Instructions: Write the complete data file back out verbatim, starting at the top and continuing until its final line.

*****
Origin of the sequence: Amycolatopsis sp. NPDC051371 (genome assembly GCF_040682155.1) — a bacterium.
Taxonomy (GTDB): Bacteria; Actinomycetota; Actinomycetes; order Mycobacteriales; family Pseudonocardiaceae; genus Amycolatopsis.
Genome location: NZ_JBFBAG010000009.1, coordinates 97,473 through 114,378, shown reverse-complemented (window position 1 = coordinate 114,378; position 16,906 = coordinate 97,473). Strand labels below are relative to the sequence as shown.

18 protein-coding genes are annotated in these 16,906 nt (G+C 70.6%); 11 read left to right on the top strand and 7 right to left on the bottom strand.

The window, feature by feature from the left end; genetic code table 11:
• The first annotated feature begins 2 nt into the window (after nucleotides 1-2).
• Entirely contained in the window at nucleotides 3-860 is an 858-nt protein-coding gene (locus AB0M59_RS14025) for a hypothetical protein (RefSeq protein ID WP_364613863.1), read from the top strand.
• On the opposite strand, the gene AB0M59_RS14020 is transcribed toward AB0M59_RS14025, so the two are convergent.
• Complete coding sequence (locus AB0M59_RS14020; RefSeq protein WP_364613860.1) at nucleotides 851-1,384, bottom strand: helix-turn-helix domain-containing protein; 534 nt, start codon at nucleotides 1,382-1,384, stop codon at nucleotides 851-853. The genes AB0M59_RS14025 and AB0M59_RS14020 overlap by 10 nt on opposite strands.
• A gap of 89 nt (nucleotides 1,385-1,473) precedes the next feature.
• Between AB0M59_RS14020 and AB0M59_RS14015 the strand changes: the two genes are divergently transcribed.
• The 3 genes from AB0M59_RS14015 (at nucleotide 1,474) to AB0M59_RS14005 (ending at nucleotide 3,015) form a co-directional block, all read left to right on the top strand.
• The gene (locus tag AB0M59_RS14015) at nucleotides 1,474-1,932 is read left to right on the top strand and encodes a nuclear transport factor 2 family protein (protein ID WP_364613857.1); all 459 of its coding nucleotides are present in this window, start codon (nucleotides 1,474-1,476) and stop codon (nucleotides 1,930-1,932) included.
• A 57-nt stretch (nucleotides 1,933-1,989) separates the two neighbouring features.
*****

Origin of the sequence: Amycolatopsis sp. NPDC051371 (genome assembly GCF_040682155.1) — a bacterium.
Taxonomy (GTDB): Bacteria; Actinomycetota; Actinomycetes; order Mycobacteriales; family Pseudonocardiaceae; genus Amycolatopsis.
Genome location: NZ_JBFBAG010000009.1, coordinates 97,473 through 114,378, shown reverse-complemented (window position 1 = coordinate 114,378; position 16,906 = coordinate 97,473). Strand labels below are relative to the sequence as shown.

18 protein-coding genes are annotated in these 16,906 nt (G+C 70.6%); 11 read left to right on the top strand and 7 right to left on the bottom strand.

The window, feature by feature from the left end; genetic code table 11:
• The first annotated feature begins 2 nt into the window (after nucleotides 1-2).
• Entirely contained in the window at nucleotides 3-860 is an 858-nt protein-coding gene (locus AB0M59_RS14025) for a hypothetical protein (RefSeq protein ID WP_364613863.1), read from the top strand.
• On the opposite strand, the gene AB0M59_RS14020 is transcribed toward AB0M59_RS14025, so the two are convergent.
• Complete coding sequence (locus AB0M59_RS14020; RefSeq protein WP_364613860.1) at nucleotides 851-1,384, bottom strand: helix-turn-helix domain-containing protein; 534 nt, start codon at nucleotides 1,382-1,384, stop codon at nucleotides 851-853. The genes AB0M59_RS14025 and AB0M59_RS14020 overlap by 10 nt on opposite strands.
• A gap of 89 nt (nucleotides 1,385-1,473) precedes the next feature.
• Between AB0M59_RS14020 and AB0M59_RS14015 the strand changes: the two genes are divergently transcribed.
• The 3 genes from AB0M59_RS14015 (at nucleotide 1,474) to AB0M59_RS14005 (ending at nucleotide 3,015) form a co-directional block, all read left to right on the top strand.
• The gene (locus tag AB0M59_RS14015) at nucleotides 1,474-1,932 is read left to right on the top strand and encodes a nuclear transport factor 2 family protein (protein ID WP_364613857.1); all 459 of its coding nucleotides are present in this window, start codon (nucleotides 1,474-1,476) and stop codon (nucleotides 1,930-1,932) included.
• A 57-nt stretch (nucleotides 1,933-1,989) separates the two neighbouring features.